Grains & Rice

Amaranth, (Organic)

Amaranth, (Organic)
A staple food of the Aztecs, Amaranth is a rich and exceptionally complete plant protein. This “pseudograin”, actually a seed, is naturally gluten-free. It is an nutritious alternative to rice, great in soups and stews. For a treat, it can also be ‘popped’ like popcorn .
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HOW TO USE - Amaranth seeds can be grained in a mill and used as flour. - They can be popped to a healthy, nutty popcorn snack. - They can be roasted. - They can be cooked. - Sprouted the seeds - Added to a stir-fry. - In a pan or soup where they will work as a great thickening agent. - Cook amaranth to a porridge. - The most common usage is probably to simply boil the seeds and serve them as a healthy replacement for rice, pasta or couscous. Thick soups and Stews Add 1/2 to 1 cup of amaranth to soups or stews to thicken and add protein and nutrients, perfect in vegetarian meals. Amaranth Porridge For a hot amaranth breakfast increase the liquid to 3 cups and you might add some sweetness by using half water, half apple juice as liquid. Then for example add apple and walnuts for something extra. Popped Amaranth For a lighter way to add Amaranth, ‘pop’ as you would popcorn. Add 60g amaranth and 1 tbs oil to a pot with a lid. Heat to medium-hot, shaking regularly. The amaranth will begin to ‘pop’. Then popping slows to 1 pop in 3 seconds, remove popped amaranth to a bowl and flavour.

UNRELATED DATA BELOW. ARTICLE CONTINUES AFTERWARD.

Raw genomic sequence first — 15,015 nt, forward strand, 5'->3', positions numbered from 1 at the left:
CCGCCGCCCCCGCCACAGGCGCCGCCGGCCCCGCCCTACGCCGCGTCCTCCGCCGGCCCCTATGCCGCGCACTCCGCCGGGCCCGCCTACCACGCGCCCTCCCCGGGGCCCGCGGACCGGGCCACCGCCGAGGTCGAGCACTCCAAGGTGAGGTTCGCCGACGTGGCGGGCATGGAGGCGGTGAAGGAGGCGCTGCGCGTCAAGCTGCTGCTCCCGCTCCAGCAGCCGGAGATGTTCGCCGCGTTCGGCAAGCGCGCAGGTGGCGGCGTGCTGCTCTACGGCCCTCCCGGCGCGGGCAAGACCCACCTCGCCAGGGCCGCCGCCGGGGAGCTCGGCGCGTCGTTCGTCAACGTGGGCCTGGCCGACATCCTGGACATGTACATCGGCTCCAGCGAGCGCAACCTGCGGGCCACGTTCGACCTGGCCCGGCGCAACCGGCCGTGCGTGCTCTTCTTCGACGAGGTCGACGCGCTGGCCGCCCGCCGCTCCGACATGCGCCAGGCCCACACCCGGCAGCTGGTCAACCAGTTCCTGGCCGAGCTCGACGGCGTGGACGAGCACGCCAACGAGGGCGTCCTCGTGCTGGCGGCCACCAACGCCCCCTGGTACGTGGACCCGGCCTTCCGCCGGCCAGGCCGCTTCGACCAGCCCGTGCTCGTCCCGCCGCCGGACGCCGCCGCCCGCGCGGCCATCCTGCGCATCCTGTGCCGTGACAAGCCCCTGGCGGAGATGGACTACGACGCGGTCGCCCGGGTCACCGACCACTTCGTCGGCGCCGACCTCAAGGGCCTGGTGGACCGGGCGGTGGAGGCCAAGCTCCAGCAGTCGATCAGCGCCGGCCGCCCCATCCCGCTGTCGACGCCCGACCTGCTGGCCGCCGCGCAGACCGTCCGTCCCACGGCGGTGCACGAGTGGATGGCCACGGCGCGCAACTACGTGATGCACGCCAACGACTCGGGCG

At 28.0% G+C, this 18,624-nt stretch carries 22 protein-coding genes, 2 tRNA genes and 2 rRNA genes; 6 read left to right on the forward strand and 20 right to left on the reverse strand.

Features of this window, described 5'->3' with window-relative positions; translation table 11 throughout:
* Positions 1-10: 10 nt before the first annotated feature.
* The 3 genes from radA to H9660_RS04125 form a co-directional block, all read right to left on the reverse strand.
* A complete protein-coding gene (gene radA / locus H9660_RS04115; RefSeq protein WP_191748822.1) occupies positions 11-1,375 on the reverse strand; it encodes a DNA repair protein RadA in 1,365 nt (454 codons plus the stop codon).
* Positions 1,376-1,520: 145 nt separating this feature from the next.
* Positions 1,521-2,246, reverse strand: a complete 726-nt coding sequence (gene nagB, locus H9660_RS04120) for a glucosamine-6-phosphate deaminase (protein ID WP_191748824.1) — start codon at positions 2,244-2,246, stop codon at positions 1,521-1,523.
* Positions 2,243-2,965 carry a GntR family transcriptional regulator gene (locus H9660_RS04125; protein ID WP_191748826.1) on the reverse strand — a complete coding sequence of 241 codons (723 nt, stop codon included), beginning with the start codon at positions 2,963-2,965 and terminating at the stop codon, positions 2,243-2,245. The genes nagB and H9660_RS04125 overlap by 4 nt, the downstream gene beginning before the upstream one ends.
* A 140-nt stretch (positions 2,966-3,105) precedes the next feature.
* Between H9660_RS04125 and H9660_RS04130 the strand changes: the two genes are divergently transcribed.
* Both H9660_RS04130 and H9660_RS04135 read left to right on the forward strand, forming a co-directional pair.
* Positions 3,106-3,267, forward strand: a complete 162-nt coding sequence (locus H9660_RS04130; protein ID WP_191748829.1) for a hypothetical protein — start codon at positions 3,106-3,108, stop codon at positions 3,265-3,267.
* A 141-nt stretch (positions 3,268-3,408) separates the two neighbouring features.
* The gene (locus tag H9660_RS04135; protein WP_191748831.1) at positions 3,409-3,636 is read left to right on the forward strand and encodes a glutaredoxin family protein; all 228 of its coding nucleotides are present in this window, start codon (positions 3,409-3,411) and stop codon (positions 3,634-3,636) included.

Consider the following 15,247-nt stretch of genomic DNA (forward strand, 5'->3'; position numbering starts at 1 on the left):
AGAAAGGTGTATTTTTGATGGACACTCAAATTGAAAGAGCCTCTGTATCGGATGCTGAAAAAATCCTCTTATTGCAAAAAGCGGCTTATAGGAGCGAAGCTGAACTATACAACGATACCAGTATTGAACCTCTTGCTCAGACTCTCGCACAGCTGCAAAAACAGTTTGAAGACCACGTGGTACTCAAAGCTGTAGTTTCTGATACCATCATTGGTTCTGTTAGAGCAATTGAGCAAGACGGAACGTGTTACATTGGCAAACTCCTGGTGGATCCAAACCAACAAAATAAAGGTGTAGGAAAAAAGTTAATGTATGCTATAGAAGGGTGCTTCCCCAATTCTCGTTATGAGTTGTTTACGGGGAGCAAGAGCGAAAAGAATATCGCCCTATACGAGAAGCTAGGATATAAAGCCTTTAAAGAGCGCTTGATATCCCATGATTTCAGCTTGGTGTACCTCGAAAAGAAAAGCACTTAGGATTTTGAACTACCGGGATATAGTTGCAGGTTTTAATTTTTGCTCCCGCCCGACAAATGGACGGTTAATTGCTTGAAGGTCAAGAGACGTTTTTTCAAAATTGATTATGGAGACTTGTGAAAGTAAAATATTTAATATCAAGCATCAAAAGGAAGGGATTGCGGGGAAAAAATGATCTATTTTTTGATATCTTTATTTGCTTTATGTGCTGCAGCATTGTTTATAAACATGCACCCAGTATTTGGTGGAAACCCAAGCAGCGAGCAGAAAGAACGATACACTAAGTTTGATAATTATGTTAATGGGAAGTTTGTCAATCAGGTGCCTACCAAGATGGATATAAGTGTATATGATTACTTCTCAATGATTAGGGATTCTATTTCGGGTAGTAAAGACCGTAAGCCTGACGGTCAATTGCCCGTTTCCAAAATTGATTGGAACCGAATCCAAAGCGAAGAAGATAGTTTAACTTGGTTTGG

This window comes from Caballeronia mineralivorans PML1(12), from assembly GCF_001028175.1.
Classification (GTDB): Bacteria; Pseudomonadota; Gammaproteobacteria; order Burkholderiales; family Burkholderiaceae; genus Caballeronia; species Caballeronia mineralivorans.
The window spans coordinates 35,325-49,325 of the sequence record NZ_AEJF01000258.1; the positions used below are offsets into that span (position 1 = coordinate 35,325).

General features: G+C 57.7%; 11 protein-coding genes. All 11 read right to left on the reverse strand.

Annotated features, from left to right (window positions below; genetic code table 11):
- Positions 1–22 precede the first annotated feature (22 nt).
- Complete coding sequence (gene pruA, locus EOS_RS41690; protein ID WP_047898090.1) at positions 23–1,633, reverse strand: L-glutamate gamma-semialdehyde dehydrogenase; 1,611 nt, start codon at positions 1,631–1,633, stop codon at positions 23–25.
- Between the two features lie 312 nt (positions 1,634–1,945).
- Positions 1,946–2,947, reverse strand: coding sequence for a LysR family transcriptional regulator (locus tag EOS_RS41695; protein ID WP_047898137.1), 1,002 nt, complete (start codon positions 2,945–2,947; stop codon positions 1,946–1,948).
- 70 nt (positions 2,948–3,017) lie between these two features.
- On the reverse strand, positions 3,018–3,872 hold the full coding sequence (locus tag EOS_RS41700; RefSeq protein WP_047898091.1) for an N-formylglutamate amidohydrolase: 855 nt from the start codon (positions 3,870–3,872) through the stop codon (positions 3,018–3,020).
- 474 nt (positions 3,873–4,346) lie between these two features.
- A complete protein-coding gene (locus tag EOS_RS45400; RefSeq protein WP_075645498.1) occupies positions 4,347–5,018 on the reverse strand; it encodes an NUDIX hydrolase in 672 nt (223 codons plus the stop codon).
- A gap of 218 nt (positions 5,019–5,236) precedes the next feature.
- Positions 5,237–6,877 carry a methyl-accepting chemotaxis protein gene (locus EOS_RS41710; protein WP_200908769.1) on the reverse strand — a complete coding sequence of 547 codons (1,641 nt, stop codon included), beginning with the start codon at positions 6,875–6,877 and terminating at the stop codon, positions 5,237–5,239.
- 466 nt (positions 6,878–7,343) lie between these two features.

Boil 1 cup seeds in 2,5 cups water for 18-20 minutes. Don’t over cook them as they become “gummy”. For an enhanced nuttier flavour gently sauté the cooked seeds. Also try lightly toasting the grains before cooking for a nuttier flavour.

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Serving size    50 g
 
 
Per Serve
Per 100g
Energy (kj)
739
1478
Protein (g)
7.7
15.5
Fat Total (g)
3.5
7.0
- Saturated (g)
0.6
1.3
Carbs, total (g)
30.8
61.6
Sugars (g)
0.2
0.4
Sodium (mg)
17.5
35
fiber, total (g)
4.7
9.5
Ingredients

Organic Amaranth